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Socio-Cultural Patriarchy, One of the Root Causes of the Women, Life, Freedom Movement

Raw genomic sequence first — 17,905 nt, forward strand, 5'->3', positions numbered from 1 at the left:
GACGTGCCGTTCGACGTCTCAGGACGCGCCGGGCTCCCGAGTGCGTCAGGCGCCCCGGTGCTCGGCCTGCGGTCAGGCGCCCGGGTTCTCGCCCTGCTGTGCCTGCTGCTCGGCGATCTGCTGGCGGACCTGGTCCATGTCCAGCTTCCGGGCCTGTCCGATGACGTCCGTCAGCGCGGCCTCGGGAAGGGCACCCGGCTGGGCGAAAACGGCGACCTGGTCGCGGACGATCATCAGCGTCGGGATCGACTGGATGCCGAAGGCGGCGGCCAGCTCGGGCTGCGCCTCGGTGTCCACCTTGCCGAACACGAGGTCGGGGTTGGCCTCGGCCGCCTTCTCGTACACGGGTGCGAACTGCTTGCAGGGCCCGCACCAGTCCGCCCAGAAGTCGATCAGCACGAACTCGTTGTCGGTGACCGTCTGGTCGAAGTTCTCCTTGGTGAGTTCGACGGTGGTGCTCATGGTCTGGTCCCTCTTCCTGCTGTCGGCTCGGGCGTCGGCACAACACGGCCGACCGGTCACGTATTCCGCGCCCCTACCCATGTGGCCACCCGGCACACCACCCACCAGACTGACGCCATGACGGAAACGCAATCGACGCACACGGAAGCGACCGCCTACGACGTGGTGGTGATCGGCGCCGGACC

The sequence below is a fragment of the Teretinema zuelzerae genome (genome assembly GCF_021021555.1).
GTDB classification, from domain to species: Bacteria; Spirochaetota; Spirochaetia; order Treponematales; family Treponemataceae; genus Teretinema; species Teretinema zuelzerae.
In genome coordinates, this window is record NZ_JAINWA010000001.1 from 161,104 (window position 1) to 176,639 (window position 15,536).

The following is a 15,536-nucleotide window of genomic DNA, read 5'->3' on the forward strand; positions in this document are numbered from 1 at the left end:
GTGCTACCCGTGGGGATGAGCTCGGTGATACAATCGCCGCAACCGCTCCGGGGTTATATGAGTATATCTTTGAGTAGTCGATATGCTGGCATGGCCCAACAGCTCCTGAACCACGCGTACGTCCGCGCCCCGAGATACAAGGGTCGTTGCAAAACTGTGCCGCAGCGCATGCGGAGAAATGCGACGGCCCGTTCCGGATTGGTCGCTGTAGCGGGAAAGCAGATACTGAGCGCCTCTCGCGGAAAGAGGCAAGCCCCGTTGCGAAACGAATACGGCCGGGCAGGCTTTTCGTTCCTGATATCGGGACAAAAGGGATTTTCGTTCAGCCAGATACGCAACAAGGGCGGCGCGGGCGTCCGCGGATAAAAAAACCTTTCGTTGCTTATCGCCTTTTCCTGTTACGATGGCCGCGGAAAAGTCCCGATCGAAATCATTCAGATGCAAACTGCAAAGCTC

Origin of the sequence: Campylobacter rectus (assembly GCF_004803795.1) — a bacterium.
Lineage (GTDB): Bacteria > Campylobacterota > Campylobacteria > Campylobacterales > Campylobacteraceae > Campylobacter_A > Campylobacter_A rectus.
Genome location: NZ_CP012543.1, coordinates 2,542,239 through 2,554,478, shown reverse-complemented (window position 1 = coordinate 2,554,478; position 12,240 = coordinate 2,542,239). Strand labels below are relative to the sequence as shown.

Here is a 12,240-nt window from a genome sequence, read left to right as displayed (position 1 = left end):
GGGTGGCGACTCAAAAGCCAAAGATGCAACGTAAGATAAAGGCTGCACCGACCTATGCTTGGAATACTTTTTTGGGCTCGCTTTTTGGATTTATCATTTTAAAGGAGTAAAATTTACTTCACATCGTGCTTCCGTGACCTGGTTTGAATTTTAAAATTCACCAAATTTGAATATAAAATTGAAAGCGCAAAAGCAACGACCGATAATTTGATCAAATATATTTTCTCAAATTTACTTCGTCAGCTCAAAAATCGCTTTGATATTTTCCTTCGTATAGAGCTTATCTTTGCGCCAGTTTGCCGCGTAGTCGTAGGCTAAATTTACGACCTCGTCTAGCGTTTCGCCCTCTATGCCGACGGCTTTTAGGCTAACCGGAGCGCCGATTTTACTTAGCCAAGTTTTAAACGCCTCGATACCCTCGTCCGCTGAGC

This paper examples new epistemological and historical perspectives surrounding the contested discourse of the “mandatory hijab’, as the core cause of Women. Life. Freedom., the revolutionary movement in Iran. One of the primary causes of this movement rests in the multi-dimensional mechanism through which the hejab was mandated by the Islamic Republic, going far beyond institutionalized patriarchy. Cultural patriarchy, deep-rooted in the post-Islamic era, also perpetuated the obligatory hejab and its physical and psychological effects after the Islamic Revolution of 1979. Within cultural patriarchy, one can see not only the role of paternal and fraternal patriarchy but also socio-cultural patriarchy. Individuals, extending beyond fathers, husbands, and brothers, believe themselves to be judges and juries of society, responsible for protecting individuals, especially women, should the familia patriarchs be absent. Reflections of this patriarchy are exampled when the supreme leader of the Islamic regime, Ali Khamenei, used Atash be ekhtiyar on January 7, 2017, to encourage his followers to warn, threaten, and even punish people who go beyond defined religious rules. Thus, it is important to examine a multifaceted approach towards the obligatory hejab, not just in terms of a hyper-visible piece of cloth but as a barometer of politics. A means to protect, control, and polarize society into a divided population of veiled and unveiled women. This paper argues that using the politics of gender and lasting cultural patriarchy led to not only fear, torture, and even death of Iranian citizens but also to the exacerbating dehumanization of women and the terrorization of their identities, consequently arousing the current Woman. Life. Freedom. Movement. To understand the root causes of this revolutionary movement, this paper first focuses on the historical background of socio-cultural patriarchy since the mid-nineteenth century when the discourse began of the ‘compulsion’ pertinent to women’s (un)veiling proposed by Qorrat ol-Eyn (1817-1852). She was the first figure who opposed veiling and perceived it as a religious ‘obligation’ and a trap, thus challenging individuals’ perception of veiling. After the Constitutional Revolution (1906-1911), the strictness of veiling lessened, which prompted both female and male activists to step forward and begin influencing cultural patriarchy. However, the endeavors were not enough to make women’s liberation possible, and the injustice persisted and strengthened after the 1979 Revolution by the creation of IRGC, Besij, and plainclothesmen. Iranian women’s defiance today is not just against the mandatory hijab but also against sociocultural and psychological persecution.
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